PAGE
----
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You may have seen the sleek, modern bottles of Method cleaning supplies on the shelves at major retailers like Target and grocery stores like Albertsonâ€™s or Ralphs. However, aside from their eco-chic design, you may not know the difference between Method and other so-called â€śgreen cleaners.â€ť While many companies simply typically paste the term â€śgreenâ€ť in front of their product name or splash â€śmade from post-consumer wasteâ€ť on their bottles, Method has married truly green cleaning supplies with an obsession with sustainable packaging. Their latest conquest has been the production of a bottle made entirely of post-consumer recycled polyethylene plastic. The kicker? 25% of which is plastic recovered from the Pacific Ocean.
Method announced its new triumph in packaging on September 15th with government officials Lisa P. Jackson or the EPA and Karen Mills of the Small Business Administration. The officials declared the date â€śMethod Dayâ€ť in San Francisco to honor Methodâ€™s commitment to providing consumers with non-toxic, quality cleaning supplies while utilizing inspirational business practices. While Method is a pioneer in sustainable cleaning products and packaging, it is still a small business whose ingenuity and integrity is essential to the recovery of the American economy.
Methodâ€™s latest packaging innovation was inspired by co-owner and founder Adam Lowryâ€™s latest trip to Hawaiiâ€™s Kahuku Beach on the island of Oahu. The remote island was littered with colorful plastic and other tangible pollutants deposited there by the swirling tides that created the Great Pacific Garbage Patch. The Patch lies just north of Hawaii and is roughly the size of Texas. Garbage from the Great Pacific Garbage Patch washes up on the shores of Hawaii constantly, so much so that certain beaches have been dubbed â€ścollection beachesâ€ť where trash from all over the world accumulates. Lowry deduced that the only way to put the lid on plastic waste was to change the way it was produced. There is so much plastic on the planet already, there is no need to produce more virgin plastic. Hence, Methodâ€™s new bottles.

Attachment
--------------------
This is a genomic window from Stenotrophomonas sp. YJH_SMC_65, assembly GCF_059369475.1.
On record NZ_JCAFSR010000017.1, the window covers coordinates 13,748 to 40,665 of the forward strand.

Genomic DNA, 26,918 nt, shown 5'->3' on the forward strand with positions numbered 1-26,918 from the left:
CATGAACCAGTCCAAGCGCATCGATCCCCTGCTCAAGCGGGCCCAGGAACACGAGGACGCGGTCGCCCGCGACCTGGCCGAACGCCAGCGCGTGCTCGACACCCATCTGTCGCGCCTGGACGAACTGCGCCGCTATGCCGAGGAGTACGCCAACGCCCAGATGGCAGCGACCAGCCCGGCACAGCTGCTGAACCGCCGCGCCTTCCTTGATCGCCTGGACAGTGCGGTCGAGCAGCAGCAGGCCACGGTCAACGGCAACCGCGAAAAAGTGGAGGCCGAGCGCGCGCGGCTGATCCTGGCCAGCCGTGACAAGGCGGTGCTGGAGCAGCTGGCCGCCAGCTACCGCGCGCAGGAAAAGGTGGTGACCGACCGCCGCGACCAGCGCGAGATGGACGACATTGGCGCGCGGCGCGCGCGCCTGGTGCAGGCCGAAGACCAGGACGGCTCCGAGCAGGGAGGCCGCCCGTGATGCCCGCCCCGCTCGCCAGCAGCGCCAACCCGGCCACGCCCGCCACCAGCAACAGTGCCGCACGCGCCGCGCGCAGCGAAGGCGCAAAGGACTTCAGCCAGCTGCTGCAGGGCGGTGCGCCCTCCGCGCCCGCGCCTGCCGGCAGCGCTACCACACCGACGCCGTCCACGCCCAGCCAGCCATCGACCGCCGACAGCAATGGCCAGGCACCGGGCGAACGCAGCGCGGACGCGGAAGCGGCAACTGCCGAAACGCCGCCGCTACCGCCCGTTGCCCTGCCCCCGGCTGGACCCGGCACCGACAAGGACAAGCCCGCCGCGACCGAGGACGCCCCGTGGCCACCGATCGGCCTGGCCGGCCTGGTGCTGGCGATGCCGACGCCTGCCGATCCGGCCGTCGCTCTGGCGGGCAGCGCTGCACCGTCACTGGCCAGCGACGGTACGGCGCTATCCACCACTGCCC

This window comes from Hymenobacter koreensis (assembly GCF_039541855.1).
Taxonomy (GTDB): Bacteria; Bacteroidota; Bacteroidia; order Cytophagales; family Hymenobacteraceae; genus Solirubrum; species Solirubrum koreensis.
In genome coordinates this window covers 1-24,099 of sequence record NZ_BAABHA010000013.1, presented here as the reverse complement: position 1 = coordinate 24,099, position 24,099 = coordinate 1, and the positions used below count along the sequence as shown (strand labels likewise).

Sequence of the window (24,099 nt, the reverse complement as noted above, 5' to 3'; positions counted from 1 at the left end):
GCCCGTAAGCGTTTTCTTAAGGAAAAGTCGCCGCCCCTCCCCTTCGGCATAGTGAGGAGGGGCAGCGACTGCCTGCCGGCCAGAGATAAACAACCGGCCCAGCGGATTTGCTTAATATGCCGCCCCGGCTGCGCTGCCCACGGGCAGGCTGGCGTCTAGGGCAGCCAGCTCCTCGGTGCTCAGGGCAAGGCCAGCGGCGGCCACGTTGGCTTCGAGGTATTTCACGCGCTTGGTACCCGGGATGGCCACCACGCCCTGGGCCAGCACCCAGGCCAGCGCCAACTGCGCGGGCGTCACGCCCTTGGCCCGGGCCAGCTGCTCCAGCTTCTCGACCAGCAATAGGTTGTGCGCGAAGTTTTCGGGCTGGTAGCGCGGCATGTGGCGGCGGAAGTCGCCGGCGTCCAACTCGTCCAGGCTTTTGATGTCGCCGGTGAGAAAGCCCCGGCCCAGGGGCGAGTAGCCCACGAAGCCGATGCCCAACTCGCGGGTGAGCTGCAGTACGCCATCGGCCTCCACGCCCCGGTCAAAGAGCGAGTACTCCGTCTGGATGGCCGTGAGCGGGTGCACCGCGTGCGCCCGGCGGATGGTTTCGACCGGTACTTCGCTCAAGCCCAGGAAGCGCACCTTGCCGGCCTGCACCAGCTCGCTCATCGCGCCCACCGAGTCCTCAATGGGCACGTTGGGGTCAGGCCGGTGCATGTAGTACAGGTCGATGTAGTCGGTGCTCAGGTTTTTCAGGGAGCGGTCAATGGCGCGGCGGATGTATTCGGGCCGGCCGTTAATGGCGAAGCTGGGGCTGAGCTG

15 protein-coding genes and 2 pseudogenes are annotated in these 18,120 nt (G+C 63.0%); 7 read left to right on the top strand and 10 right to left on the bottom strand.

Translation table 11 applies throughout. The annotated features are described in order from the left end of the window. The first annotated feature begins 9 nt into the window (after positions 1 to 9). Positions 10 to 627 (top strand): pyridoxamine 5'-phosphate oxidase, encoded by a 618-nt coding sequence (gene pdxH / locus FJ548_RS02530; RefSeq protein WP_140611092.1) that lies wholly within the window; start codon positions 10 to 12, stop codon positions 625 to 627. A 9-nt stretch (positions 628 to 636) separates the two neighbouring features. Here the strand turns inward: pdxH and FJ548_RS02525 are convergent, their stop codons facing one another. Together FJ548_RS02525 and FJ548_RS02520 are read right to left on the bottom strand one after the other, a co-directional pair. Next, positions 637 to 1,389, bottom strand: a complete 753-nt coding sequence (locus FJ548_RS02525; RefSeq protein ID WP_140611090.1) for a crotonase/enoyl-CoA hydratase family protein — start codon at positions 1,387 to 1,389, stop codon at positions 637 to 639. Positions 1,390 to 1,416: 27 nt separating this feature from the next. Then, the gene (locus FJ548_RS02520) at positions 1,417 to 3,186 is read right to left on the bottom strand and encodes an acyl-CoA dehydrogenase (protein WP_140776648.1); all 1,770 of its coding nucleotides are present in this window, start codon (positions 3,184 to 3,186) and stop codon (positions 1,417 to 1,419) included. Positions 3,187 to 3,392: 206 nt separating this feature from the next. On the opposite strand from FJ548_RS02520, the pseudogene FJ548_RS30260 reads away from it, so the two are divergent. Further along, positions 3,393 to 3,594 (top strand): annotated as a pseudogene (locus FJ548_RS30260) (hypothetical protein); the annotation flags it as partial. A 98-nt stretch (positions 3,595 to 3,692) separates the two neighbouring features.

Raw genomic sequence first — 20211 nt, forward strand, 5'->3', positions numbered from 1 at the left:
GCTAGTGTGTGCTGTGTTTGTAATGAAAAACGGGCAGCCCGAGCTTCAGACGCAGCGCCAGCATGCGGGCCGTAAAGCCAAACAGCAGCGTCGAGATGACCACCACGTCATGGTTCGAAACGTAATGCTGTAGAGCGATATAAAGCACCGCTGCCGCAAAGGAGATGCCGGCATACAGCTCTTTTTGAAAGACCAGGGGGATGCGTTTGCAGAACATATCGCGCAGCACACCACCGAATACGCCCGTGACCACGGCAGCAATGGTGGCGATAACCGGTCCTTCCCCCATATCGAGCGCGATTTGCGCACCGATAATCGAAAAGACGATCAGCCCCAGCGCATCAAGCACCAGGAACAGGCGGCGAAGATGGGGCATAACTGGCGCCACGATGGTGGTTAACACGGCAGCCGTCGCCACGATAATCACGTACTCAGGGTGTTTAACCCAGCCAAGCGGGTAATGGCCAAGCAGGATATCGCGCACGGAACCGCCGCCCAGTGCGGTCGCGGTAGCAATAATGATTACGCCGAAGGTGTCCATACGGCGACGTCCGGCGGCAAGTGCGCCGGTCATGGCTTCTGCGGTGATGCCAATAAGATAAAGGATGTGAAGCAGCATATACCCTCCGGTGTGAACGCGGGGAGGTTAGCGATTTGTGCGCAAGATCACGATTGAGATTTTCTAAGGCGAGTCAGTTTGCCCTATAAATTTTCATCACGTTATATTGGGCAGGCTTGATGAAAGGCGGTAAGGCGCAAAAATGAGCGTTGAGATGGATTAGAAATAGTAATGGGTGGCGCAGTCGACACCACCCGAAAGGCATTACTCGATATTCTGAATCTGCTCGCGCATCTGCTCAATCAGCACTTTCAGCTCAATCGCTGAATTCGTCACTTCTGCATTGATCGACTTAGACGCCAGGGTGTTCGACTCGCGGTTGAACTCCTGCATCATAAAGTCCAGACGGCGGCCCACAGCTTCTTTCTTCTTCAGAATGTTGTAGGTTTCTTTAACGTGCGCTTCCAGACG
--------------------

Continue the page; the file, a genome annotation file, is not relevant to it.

Floating in the Great Pacific is an enormous patch of garbage in which is composed of 80% plastic and said to be twice the size of Texas.Â Also known as the “Pacific Trash Vortex”, the garbage in these areas of water are so dense with debris and garbage that have been collected by the water currents of the North Pacific Gyre.Â Water samples taken from recent years in comparison to collected samples in the past, shows an increase in the abundance of broken down plastics in the water.
“Researchers believe this enormous trash zone accumulated over many years from trash being dumped off boats and ocean-going ships, and from trash accumulated on beaches, where it eventually washed in the Pacific Ocean and into the huge zone.” ~cnn.com
Water bottles and plastics from consumer packaging rarely make it to the recycling bin and are the largest contributors to our landfills and in our waters.Â The pollution of plastics in the ocean not only presents eco-system and environmental concerns but also health risks as well.Â Larger plastics breakdown into smaller pieces in which small fish eat and as they are eaten by larger animals and fish, the toxicity concentration of the plastics multiply by the time they reach our food supply.
The Great Pacfic Garbage Patch on Good Morning America
Because of the abundance of debris, and the constant accumulation of more trash, cleaning up the waters is becoming a near impossible task.Â The best way to start is to prevent the further build up of pollution in our oceans.Â The next time you’re at the beach or by a river, be mindful of the garbage left and dispose of trash properly.Â Save money buy investing in a re-usable water bottle!